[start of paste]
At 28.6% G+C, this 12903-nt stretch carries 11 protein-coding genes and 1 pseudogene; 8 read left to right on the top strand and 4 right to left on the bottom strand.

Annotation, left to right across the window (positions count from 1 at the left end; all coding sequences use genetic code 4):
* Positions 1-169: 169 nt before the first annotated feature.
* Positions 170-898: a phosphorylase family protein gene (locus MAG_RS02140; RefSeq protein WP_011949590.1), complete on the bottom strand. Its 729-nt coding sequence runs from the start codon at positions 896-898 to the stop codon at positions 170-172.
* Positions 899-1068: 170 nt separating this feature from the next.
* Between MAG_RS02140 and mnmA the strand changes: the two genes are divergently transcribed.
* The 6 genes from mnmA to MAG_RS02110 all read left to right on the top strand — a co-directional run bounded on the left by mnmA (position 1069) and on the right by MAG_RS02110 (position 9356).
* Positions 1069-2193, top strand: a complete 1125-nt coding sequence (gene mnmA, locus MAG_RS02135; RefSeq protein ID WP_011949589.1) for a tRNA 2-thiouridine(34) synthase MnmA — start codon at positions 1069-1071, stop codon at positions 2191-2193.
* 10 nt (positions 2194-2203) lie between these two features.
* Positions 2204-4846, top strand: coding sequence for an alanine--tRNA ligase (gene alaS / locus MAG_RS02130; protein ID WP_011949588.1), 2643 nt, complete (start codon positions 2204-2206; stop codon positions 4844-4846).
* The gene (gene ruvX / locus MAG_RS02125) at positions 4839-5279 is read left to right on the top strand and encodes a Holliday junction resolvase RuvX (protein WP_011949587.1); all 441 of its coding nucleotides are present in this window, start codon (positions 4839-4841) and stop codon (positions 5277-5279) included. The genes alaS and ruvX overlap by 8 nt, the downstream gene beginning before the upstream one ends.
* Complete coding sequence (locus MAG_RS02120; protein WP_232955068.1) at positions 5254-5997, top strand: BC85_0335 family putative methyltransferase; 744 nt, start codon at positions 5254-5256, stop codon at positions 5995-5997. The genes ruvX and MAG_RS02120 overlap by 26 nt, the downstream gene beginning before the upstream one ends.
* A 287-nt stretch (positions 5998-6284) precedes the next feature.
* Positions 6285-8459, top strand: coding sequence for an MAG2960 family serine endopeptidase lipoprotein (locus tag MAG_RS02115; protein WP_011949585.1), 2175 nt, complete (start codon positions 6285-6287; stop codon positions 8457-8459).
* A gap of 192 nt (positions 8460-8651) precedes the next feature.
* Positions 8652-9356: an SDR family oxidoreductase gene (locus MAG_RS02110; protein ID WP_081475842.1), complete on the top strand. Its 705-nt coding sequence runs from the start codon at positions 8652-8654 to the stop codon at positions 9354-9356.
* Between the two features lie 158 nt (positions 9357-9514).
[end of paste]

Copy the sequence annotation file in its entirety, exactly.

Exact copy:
At 28.6% G+C, this 12903-nt stretch carries 11 protein-coding genes and 1 pseudogene; 8 read left to right on the top strand and 4 right to left on the bottom strand.

Annotation, left to right across the window (positions count from 1 at the left end; all coding sequences use genetic code 4):
* Positions 1-169: 169 nt before the first annotated feature.
* Positions 170-898: a phosphorylase family protein gene (locus MAG_RS02140; RefSeq protein WP_011949590.1), complete on the bottom strand. Its 729-nt coding sequence runs from the start codon at positions 896-898 to the stop codon at positions 170-172.
* Positions 899-1068: 170 nt separating this feature from the next.
* Between MAG_RS02140 and mnmA the strand changes: the two genes are divergently transcribed.
* The 6 genes from mnmA to MAG_RS02110 all read left to right on the top strand — a co-directional run bounded on the left by mnmA (position 1069) and on the right by MAG_RS02110 (position 9356).
* Positions 1069-2193, top strand: a complete 1125-nt coding sequence (gene mnmA, locus MAG_RS02135; RefSeq protein ID WP_011949589.1) for a tRNA 2-thiouridine(34) synthase MnmA — start codon at positions 1069-1071, stop codon at positions 2191-2193.
* 10 nt (positions 2194-2203) lie between these two features.
* Positions 2204-4846, top strand: coding sequence for an alanine--tRNA ligase (gene alaS / locus MAG_RS02130; protein ID WP_011949588.1), 2643 nt, complete (start codon positions 2204-2206; stop codon positions 4844-4846).
* The gene (gene ruvX / locus MAG_RS02125) at positions 4839-5279 is read left to right on the top strand and encodes a Holliday junction resolvase RuvX (protein WP_011949587.1); all 441 of its coding nucleotides are present in this window, start codon (positions 4839-4841) and stop codon (positions 5277-5279) included. The genes alaS and ruvX overlap by 8 nt, the downstream gene beginning before the upstream one ends.
* Complete coding sequence (locus MAG_RS02120; protein WP_232955068.1) at positions 5254-5997, top strand: BC85_0335 family putative methyltransferase; 744 nt, start codon at positions 5254-5256, stop codon at positions 5995-5997. The genes ruvX and MAG_RS02120 overlap by 26 nt, the downstream gene beginning before the upstream one ends.
* A 287-nt stretch (positions 5998-6284) precedes the next feature.
* Positions 6285-8459, top strand: coding sequence for an MAG2960 family serine endopeptidase lipoprotein (locus tag MAG_RS02115; protein WP_011949585.1), 2175 nt, complete (start codon positions 6285-6287; stop codon positions 8457-8459).
* A gap of 192 nt (positions 8460-8651) precedes the next feature.
* Positions 8652-9356: an SDR family oxidoreductase gene (locus MAG_RS02110; protein ID WP_081475842.1), complete on the top strand. Its 705-nt coding sequence runs from the start codon at positions 8652-8654 to the stop codon at positions 9354-9356.
* Between the two features lie 158 nt (positions 9357-9514).